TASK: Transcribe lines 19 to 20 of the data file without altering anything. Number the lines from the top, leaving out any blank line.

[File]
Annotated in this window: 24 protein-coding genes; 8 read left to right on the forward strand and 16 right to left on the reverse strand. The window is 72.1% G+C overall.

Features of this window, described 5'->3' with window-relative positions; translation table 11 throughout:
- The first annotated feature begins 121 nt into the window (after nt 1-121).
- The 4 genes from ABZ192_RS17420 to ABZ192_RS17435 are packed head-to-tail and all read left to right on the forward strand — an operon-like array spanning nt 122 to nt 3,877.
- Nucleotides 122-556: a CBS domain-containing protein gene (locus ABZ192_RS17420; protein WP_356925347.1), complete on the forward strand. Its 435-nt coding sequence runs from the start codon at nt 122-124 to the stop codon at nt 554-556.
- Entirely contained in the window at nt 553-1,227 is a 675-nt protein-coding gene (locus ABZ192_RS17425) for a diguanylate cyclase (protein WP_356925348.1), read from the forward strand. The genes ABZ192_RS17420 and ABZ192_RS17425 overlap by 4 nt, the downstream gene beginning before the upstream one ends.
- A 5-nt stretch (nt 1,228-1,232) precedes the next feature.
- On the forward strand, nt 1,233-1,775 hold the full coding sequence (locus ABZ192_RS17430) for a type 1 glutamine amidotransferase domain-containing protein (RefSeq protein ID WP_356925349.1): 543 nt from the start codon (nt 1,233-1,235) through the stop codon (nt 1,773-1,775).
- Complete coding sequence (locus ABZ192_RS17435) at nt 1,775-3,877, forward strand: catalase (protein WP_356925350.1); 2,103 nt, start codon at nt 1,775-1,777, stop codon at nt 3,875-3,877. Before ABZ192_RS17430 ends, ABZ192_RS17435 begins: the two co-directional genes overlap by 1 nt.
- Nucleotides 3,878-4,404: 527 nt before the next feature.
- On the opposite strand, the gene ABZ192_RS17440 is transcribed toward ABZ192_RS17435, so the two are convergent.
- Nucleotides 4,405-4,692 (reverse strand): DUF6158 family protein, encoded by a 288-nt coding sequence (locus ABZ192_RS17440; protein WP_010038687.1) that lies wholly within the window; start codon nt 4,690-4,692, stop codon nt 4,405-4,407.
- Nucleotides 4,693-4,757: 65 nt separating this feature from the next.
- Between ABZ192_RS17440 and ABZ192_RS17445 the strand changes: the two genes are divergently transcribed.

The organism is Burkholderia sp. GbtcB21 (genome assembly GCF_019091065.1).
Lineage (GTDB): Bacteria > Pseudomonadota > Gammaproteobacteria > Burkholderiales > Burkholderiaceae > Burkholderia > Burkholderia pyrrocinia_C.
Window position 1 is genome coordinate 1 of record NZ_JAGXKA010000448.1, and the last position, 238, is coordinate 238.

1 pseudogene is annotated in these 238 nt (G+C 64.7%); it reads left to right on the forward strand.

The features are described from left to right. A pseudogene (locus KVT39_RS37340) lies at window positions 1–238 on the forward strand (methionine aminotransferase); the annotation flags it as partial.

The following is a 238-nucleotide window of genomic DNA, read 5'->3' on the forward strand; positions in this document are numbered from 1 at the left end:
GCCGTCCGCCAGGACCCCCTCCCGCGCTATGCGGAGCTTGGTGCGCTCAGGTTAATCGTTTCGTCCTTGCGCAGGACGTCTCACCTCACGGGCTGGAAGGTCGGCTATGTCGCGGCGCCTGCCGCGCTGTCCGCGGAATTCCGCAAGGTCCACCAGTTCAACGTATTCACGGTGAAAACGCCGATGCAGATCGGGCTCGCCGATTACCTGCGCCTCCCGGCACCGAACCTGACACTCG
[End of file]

The features are described from left to right. A pseudogene (locus KVT39_RS37340) lies at window positions 1–238 on the forward strand (methionine aminotransferase); the annotation flags it as partial.

The following is a 238-nucleotide window of genomic DNA, read 5'->3' on the forward strand; positions in this document are numbered from 1 at the left end: